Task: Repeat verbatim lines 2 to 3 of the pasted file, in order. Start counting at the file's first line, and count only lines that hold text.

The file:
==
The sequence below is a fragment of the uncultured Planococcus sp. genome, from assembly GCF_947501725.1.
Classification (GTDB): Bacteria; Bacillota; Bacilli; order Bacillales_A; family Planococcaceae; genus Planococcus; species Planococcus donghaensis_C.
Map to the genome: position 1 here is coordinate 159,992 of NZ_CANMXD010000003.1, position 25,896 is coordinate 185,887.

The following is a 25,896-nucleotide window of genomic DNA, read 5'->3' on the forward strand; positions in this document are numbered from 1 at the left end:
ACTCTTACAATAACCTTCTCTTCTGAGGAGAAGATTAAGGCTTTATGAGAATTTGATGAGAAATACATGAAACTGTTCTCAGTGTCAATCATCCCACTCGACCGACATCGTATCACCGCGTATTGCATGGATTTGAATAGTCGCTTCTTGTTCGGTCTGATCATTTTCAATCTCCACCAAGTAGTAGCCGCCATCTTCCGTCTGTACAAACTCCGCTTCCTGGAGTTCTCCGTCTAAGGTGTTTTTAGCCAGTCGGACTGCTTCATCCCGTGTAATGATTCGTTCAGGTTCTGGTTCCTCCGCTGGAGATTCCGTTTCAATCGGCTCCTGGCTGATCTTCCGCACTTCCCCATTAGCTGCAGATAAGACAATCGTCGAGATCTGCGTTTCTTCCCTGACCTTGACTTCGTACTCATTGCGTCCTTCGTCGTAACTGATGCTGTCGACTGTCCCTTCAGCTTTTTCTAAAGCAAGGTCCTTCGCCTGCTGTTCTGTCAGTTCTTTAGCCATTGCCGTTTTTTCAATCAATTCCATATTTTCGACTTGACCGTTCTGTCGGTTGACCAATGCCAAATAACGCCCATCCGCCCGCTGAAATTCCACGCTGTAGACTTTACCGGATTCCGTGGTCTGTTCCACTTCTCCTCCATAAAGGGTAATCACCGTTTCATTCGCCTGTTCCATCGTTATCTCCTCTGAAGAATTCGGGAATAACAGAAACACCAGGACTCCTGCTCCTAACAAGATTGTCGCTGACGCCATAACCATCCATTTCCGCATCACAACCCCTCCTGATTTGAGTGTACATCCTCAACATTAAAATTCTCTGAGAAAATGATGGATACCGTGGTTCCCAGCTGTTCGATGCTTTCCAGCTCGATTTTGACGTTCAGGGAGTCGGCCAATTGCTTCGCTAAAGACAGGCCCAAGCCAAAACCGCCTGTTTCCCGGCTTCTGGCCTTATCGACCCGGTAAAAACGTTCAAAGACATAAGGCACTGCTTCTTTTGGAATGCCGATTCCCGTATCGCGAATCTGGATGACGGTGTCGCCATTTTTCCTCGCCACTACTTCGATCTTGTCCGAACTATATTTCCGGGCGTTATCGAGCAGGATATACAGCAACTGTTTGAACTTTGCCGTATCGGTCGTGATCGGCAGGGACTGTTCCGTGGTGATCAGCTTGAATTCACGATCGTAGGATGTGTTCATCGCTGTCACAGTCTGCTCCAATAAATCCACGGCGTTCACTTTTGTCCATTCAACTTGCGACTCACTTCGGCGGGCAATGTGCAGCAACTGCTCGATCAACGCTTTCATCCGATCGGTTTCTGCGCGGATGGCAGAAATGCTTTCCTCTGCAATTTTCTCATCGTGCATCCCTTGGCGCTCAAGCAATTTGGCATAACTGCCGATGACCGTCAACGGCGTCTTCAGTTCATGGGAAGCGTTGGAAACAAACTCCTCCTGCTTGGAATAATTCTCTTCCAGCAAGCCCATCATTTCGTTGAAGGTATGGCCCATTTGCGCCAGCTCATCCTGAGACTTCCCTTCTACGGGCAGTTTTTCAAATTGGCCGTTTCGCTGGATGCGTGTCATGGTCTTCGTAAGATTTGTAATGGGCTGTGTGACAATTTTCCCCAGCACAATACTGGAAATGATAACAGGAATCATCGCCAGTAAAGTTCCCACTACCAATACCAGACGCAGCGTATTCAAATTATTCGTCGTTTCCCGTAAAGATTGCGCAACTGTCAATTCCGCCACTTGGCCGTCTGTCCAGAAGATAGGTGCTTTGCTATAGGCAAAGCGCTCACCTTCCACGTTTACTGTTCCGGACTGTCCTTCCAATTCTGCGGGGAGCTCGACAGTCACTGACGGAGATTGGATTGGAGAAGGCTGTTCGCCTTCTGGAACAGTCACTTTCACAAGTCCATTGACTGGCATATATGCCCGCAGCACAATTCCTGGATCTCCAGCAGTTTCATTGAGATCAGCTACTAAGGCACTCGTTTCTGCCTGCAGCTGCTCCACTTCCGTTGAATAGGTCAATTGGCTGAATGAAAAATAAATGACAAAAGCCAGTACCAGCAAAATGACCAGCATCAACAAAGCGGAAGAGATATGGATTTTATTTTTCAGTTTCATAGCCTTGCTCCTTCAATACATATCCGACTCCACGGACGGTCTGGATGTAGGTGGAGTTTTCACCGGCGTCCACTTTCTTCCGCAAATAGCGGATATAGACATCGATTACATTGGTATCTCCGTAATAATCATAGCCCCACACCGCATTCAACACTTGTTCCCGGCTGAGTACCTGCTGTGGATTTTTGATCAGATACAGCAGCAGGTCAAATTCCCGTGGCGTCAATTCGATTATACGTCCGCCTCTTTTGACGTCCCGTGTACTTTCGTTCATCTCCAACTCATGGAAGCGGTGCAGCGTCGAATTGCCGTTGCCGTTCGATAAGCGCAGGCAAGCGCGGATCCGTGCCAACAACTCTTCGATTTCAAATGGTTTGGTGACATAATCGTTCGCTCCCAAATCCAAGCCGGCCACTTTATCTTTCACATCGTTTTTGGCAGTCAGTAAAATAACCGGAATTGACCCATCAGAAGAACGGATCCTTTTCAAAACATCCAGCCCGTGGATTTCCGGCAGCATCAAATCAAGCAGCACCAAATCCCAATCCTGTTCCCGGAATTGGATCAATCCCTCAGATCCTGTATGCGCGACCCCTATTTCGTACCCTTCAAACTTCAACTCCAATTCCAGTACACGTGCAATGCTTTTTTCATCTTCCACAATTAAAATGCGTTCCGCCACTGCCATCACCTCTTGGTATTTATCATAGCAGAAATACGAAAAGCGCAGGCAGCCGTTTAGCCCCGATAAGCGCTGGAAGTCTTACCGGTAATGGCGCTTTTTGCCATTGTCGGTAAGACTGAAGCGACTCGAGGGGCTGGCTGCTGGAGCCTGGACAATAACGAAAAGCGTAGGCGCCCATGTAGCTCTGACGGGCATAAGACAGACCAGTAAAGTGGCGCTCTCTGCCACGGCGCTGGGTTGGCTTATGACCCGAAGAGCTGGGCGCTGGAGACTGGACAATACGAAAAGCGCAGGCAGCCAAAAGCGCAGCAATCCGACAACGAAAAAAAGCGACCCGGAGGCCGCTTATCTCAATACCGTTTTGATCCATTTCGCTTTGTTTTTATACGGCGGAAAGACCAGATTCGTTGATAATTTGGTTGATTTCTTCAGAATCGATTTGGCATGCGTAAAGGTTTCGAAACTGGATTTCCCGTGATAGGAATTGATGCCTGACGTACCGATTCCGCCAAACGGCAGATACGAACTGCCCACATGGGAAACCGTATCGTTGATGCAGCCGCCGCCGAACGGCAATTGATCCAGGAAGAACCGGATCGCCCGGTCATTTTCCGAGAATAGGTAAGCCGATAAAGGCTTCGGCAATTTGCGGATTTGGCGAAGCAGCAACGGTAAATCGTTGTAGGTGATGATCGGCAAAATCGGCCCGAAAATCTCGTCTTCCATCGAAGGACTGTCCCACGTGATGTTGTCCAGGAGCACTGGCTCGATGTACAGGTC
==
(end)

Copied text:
Classification (GTDB): Bacteria; Bacillota; Bacilli; order Bacillales_A; family Planococcaceae; genus Planococcus; species Planococcus donghaensis_C.
Map to the genome: position 1 here is coordinate 159,992 of NZ_CANMXD010000003.1, position 25,896 is coordinate 185,887.